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Bruce Cassidy savors debut as Bruins coach

Lifelong Boston fan enjoys win against Sharks but ready for work

by Amalie Benjamin @AmalieBenjamin / NHL.com Staff Writer

BOSTON -- Bruce Cassidy took a moment for himself Thursday, a moment to look up, to drink in the history and the tradition and the place he suddenly found himself.

Two days earlier, Cassidy woke up an assistant to Claude Julien, helping guide the team he had rooted for growing up, as a defenseman wearing black and gold skates, idolizing Bobby Orr.

Now, that team was his. He was coach of the Boston Bruins.

He allowed himself that moment.

"When I went out to the bench, the first thing I did was look up at the banners, the Stanley Cup championship banners," Cassidy said after the Bruins defeated the San Jose Sharks 6-3 at TD Garden. "I've been a lifelong Boston Bruins fan … I've had an attachment to the Bruins my whole life. So it's a great honor for me to just stand up there and be in charge."

It only got better from there.

It took 52 seconds for the Bruins to assert themselves. Fifty-two seconds for the Bruins to start the scoring. Fifty-two seconds for David Backes, who has been hard on himself in his less-than-optimal introduction to Boston, to score for the 12th time this season, his first with the Bruins.

Fifty-two seconds for Cassidy to introduce himself to a TD Garden half full of hardy souls who braved a blizzard to get there.

And though the Sharks came back to tie the score at 7:51 of the first period on a Joe Thornton goal, the Bruins kept pushing. Patrice Bergeron scored at 15:52. David Pastrnak scored at 17:31 on the power play. After Justin Braun cut the lead to one at 1:08 of the second, the Bruins kept pushing. Tim Schaller scored at 13:04. Pastrnak scored again on the power play at 19:11.

Video: SJS@BOS: Pastrnak buries his second PPG

The Bruins scored six goals and ended the night with two points, having slipped ahead of the Philadelphia Flyers for the second wild card into the Stanley Cup Playoffs from the Eastern Conference.

There was a list of things that Cassidy saw as positives from the game: getting pucks to the dirty areas offensively, resiliency after the Sharks scored, and re-establishment of urgency at home, where the Bruins have struggled this season.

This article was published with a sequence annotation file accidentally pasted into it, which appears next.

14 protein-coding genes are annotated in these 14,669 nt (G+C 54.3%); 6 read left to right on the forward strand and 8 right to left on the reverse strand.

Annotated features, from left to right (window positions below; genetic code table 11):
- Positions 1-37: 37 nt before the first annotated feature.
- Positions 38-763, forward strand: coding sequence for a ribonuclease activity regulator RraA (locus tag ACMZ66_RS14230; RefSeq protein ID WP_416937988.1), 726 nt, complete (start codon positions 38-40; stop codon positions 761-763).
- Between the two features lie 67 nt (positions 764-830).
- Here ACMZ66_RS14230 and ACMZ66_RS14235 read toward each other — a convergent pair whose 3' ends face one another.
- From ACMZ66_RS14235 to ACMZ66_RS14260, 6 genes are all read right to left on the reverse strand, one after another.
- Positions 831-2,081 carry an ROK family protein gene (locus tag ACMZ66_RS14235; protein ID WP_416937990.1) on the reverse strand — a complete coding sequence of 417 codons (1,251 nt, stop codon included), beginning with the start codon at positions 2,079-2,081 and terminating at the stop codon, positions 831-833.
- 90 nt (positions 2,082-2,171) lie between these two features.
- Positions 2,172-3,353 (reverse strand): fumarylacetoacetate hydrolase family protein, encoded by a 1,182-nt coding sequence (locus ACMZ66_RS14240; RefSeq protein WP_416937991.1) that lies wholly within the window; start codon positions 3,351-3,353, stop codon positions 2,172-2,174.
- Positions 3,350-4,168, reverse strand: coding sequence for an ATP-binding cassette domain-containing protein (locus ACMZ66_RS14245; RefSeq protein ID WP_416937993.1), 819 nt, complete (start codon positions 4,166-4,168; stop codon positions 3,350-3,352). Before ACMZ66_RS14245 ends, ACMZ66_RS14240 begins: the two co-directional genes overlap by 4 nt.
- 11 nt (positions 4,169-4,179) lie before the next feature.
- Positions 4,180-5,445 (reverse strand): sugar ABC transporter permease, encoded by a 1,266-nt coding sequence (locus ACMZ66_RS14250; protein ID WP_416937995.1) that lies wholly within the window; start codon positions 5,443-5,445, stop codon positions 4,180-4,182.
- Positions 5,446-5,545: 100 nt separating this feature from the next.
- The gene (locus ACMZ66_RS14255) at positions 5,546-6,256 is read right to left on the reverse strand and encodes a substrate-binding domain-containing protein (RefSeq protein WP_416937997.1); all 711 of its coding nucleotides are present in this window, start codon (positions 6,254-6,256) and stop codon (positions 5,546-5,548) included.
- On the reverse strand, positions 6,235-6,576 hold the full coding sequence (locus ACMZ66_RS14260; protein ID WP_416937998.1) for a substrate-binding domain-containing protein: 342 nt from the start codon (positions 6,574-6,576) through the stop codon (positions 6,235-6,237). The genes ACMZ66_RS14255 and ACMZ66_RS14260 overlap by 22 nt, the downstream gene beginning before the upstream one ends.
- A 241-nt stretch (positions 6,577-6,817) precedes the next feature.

There was the power play and Backes and Pastrnak. There was secondary scoring.

There was the win.

The Bruins have had two practices and played one game so far under Cassidy since Julien was fired Tuesday. Cassidy has been able to switch around the lines, able to install a few adjustments to the style of play and system, but the Bruins have not had extended exposure to him as their coach.

Fortunately for the Bruins, they don't really anticipate things being all that different under Cassidy.

"It's definitely still early," Bergeron said. "It's all new. There's still some adjustments to be made. His system is somewhat similar. He's been in the organization for nine years, so a lot of things that he's doing is similar to what Claude has taught us over the years. He wants to push the pace a little bit more, be a little bit more up-tempo. I thought tonight was a good example of that. We've got to keep doing it.

"But obviously it's still early. So we still have some things to learn. It's obviously a process."

He wasn't the only one preaching caution.

"Let's not get ahead of ourselves here," defenseman Torey Krug said. "It's one game. It's about sticking with the process and obviously we've tweaked some things and guys responded well. At the same time, it's one game, so we have to continue to do our jobs and do it well and do it to the best of our capabilities, and we'll end up winning a lot of hockey games."

But even with that caution, for the Bruins, it was good to start out this way, good to return to a celebration at the end of the night, instead of the all-too-frequent disappointment.

Before the game, Cassidy admitted to not being nervous exactly, but to being curious. What would the Bruins look like under his tutelage? What would the team become? Would anything change in his first game as coach?

He got his answer, even if that answer is incomplete. One game does not fix all that the Bruins need to fix. But it was a win, and a good one, and it bought Cassidy time to exhale.

"It's been a busy two or three days, so I'll tell you this: I'm going to sleep well tonight," Cassidy said. "But tomorrow's a new day. We'll get back to work and see if we can build on this one. But yeah, who doesn't enjoy a win?"

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